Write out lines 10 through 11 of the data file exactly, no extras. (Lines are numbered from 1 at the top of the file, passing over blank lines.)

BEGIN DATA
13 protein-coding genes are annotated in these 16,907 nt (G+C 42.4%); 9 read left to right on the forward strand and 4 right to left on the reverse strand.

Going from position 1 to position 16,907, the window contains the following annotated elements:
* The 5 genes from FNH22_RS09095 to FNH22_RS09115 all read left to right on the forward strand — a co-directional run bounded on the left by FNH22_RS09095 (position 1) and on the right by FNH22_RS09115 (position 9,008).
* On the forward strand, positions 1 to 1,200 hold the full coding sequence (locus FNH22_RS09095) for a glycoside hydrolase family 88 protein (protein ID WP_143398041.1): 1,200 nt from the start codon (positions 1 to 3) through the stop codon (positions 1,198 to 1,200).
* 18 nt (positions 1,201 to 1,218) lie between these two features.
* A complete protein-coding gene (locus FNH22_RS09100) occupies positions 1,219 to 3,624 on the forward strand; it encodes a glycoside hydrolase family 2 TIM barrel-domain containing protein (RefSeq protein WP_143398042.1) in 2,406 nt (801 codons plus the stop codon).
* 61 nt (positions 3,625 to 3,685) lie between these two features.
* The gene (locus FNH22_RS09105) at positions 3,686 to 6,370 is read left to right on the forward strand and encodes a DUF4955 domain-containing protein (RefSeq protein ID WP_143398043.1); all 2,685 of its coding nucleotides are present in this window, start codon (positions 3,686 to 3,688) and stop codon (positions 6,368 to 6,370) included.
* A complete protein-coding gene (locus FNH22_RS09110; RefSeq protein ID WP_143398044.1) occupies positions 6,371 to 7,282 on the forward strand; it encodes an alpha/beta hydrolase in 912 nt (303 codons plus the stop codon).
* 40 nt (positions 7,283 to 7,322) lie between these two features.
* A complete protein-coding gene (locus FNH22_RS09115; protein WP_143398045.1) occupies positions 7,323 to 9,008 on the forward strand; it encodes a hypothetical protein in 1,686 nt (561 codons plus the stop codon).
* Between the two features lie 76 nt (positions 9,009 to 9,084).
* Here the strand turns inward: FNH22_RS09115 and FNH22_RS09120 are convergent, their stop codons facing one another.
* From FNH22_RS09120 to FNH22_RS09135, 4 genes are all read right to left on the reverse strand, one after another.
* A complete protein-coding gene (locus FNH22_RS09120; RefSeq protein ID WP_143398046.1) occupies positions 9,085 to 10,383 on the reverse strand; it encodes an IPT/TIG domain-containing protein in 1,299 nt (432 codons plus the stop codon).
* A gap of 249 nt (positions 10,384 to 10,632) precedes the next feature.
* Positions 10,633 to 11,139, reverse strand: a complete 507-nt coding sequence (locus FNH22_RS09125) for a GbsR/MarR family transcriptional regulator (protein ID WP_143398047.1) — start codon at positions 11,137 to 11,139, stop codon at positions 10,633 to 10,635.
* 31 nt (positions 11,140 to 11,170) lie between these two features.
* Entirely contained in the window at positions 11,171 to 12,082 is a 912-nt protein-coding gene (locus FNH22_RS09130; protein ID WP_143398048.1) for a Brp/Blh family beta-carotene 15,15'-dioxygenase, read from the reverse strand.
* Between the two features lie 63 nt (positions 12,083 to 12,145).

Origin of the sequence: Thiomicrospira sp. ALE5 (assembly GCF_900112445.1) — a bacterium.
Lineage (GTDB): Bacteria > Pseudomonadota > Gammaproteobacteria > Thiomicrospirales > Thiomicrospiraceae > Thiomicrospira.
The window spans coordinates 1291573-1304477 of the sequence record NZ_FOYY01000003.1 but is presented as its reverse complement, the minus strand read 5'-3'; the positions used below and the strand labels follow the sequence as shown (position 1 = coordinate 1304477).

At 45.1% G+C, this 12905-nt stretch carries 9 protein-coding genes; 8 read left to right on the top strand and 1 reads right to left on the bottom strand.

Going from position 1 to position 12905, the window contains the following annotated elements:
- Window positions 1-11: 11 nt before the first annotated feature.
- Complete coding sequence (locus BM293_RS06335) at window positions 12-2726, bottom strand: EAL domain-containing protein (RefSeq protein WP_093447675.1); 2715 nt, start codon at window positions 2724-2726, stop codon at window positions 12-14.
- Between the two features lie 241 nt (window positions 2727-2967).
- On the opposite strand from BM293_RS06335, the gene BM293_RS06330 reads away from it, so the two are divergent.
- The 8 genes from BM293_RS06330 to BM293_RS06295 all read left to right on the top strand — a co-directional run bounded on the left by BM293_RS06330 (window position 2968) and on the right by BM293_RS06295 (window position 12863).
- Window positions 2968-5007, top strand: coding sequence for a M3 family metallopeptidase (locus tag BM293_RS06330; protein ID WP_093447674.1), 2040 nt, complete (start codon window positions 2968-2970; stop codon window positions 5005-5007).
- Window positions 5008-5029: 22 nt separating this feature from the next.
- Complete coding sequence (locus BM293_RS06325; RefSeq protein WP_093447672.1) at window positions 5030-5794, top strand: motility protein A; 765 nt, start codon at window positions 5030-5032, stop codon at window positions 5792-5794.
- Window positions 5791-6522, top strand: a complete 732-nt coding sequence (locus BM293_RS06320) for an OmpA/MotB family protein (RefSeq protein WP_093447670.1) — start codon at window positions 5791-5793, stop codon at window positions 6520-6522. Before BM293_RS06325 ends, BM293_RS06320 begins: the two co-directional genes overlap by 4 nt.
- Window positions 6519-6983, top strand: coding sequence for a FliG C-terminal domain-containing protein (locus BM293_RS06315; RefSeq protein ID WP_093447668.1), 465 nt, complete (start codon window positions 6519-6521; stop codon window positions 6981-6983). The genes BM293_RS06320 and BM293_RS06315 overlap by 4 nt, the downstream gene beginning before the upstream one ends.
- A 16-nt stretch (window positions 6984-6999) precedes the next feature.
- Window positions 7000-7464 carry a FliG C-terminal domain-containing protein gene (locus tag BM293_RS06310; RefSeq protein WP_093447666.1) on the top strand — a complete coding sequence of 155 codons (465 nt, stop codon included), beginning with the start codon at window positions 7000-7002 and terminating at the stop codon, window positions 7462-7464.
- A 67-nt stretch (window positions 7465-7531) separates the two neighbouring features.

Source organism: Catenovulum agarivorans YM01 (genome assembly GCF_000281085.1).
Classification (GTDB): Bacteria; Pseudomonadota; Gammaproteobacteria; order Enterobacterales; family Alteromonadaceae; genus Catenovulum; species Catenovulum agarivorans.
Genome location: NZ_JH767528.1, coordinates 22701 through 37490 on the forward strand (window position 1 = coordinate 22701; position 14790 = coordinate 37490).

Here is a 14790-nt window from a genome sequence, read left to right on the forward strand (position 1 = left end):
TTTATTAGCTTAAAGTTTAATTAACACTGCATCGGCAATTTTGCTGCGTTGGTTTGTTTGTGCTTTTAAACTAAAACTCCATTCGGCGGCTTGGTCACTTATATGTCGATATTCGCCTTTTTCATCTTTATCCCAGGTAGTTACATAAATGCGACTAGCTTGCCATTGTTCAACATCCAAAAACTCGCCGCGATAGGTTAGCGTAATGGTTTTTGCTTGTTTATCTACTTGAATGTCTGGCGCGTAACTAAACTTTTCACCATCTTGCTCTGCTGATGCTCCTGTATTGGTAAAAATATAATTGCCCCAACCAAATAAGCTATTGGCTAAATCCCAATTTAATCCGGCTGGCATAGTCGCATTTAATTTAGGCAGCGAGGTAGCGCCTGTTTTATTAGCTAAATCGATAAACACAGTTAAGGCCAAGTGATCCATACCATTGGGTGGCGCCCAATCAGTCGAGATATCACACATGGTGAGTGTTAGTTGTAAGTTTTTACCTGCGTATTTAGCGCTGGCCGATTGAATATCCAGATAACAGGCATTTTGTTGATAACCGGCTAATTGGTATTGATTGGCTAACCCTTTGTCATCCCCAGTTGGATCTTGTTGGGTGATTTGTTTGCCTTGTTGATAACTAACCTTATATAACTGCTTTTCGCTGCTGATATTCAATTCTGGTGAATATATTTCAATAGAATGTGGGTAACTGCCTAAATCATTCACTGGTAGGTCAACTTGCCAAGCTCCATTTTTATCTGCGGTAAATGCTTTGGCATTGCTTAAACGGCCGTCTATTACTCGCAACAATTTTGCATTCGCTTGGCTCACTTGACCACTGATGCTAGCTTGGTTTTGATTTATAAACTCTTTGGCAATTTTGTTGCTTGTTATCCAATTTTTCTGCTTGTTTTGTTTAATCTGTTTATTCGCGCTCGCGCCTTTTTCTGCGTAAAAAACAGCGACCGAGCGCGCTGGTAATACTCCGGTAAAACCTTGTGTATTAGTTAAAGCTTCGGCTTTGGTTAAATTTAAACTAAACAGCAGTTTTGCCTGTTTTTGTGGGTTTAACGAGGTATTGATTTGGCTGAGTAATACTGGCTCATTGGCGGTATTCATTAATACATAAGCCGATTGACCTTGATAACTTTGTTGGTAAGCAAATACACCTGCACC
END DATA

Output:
* 40 nt (positions 7,283 to 7,322) lie between these two features.
* A complete protein-coding gene (locus FNH22_RS09115; protein WP_143398045.1) occupies positions 7,323 to 9,008 on the forward strand; it encodes a hypothetical protein in 1,686 nt (561 codons plus the stop codon).